What Is Actually Happening: 2023
Dixon; Shakespeare

Some Music

This is another trip into the only partially explored territory of music I bought in MP3 format when it was very inexpensive at eMusic.com, and I could experiment in a way that I never could have before. 

His Name Is Alive: Livonia

To some of us, the phrase "4AD in the 1980s" suggests magic. 4AD, in case you don't know, is the name of a record company, and in the 1980s it released some of the most wonderful popular music ever made, including most of the work of the Cocteau Twins and This Mortal Coil. And that continued into the 1990s and beyond. (I'm not dismissing later releases, but I haven't heard many of them.) Most likely it was those associations that were responsible for my having bought no less than seven albums and/or EPs by His Name Is Alive, a band I had not previously heard of. 

I decided to start with their first album, Livonia, released in 1990. Livonia is the name of the town in Michigan where the apparent mastermind of the project, Warren Defever, grew up. From what I've read "project" is a better term than "band," as it seems to involve a constantly shifting cast of musicians with Defever as the only constant. You might expect--at any rate I expected--that an album named for the midwestern home town of the writer would be a rootsy sort of thing, an Americana sort of thing, straightforward light rock or folk-rock with lyrics reflecting on the writer's origins. But it's every bit as other-worldly and mysterious as anything else in the 4AD lineup.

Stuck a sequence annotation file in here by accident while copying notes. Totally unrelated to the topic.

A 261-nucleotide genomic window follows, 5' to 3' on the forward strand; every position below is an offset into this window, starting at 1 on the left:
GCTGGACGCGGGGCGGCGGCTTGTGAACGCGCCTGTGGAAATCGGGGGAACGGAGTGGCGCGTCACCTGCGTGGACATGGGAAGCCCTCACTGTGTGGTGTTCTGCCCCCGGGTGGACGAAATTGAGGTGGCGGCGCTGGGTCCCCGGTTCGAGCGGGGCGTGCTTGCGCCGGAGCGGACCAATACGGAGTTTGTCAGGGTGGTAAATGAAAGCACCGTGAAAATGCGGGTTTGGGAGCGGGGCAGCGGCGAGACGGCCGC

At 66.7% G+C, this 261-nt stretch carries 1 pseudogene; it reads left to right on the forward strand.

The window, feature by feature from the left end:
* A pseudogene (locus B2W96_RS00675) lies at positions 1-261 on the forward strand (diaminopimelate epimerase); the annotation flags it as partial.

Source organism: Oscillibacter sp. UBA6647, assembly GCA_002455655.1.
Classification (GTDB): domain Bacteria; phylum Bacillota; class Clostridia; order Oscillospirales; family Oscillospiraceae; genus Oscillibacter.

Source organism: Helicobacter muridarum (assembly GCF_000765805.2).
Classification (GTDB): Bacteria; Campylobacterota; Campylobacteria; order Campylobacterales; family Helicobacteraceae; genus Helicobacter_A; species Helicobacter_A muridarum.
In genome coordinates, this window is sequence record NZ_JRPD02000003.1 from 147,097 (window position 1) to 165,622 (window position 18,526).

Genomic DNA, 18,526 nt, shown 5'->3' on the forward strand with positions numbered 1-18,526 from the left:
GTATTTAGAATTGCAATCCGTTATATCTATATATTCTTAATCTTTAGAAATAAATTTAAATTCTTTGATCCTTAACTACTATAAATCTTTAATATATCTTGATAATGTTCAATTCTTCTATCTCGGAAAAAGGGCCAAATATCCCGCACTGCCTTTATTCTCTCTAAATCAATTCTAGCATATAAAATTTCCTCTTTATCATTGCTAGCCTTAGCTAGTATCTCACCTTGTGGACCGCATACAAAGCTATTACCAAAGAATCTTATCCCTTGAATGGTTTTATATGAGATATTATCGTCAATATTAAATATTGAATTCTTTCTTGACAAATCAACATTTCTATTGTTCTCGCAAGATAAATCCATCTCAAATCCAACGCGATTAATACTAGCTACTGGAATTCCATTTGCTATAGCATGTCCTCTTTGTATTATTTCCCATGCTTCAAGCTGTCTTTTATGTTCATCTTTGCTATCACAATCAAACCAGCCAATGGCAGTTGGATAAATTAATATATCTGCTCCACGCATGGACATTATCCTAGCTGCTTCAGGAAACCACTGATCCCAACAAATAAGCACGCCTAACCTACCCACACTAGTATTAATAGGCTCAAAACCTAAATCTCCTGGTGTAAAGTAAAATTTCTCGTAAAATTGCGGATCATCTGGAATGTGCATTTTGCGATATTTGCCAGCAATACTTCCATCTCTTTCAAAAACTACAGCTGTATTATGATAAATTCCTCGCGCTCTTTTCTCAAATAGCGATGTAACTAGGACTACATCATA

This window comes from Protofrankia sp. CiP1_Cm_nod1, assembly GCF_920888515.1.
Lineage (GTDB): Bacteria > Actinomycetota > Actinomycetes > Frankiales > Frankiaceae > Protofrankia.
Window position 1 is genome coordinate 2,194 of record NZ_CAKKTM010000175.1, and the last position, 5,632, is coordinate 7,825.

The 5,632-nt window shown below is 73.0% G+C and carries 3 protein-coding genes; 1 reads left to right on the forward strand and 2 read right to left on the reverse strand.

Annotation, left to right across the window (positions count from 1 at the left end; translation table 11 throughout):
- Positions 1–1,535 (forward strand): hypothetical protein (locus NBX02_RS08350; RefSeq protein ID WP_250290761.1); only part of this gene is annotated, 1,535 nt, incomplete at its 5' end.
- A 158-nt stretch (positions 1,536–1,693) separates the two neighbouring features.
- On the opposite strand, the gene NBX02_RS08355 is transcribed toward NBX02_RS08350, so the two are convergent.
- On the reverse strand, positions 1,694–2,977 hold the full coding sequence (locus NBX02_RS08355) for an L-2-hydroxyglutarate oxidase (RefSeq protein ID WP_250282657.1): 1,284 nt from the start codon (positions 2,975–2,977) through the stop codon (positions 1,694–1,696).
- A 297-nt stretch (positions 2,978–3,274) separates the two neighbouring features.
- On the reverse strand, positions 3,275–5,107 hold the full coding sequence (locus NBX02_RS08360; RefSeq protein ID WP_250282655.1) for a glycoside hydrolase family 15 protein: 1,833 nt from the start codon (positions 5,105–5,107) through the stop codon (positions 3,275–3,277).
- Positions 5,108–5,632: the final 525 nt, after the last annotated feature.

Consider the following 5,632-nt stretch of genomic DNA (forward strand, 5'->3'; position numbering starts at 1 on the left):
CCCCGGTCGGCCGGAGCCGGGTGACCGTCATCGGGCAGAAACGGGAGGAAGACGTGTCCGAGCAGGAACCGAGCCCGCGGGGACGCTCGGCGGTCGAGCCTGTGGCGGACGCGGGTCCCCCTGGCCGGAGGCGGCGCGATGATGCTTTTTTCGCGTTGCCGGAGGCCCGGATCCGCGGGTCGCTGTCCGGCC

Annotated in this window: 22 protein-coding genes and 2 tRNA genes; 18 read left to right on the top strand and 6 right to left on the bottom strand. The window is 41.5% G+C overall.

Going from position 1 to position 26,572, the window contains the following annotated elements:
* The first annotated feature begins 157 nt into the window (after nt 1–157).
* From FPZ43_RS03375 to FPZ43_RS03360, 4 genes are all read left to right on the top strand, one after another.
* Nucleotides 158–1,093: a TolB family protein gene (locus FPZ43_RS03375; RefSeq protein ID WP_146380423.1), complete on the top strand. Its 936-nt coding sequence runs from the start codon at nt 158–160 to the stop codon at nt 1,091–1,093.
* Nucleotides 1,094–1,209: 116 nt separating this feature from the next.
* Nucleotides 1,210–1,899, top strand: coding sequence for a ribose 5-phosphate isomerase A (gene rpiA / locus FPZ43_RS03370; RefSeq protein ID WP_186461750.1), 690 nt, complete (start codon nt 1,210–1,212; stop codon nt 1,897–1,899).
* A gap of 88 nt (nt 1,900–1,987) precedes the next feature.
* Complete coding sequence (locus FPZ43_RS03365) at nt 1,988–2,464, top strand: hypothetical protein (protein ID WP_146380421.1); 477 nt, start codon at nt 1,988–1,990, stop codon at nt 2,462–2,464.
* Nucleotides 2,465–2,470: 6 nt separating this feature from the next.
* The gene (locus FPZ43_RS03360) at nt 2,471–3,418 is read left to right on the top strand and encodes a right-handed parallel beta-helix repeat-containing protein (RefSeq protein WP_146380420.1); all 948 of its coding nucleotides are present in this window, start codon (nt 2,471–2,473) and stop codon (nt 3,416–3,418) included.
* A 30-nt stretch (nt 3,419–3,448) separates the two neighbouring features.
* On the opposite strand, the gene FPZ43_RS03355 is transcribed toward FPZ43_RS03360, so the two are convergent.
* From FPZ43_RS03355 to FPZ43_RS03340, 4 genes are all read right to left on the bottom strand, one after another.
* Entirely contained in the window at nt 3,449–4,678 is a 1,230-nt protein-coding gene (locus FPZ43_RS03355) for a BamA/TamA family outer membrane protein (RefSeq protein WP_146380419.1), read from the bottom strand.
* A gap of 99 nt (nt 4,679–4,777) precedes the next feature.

If you aren't listening closely much of it will seem simpler than it is, and fairly uniform throughout: a single female voice, usually with a noticeable amount of reverb, singing pretty tunes with lyrics that tend to run from the vague to the cryptic, though sometimes evocative. But when you turn it up and listen more closely you hear an elaborate background of mysterious and distant sounds: voices, instruments, noises. 

It's difficult to pick one track as a good example, but this one, "If July," will do.

They follow me here then I know what I have
If I swallowed it whole they'll show me the path
Pretending to pray this is missed once a day
Please allow faith to find what's new is her first name

I look forward to hearing more of their work. According to AllMusic, music meriting at least four stars has continued to be released under this name until at least 2015. Of the more than twenty albums listed, the most recent I have is Someday My Blues Will Cover the Earth  (I love the title), from 2001. There are over twenty albums altogether. There's bound to be some great stuff in there. 

One song on Livonia, "How Ghosts Affect Relationships," begins with a line from Yeats, "I dreamed that one had died in a strange place," from "Dream of Death." I wonder if I missed other literary allusions in the lyrics. 

Faith and the Muse: Elyria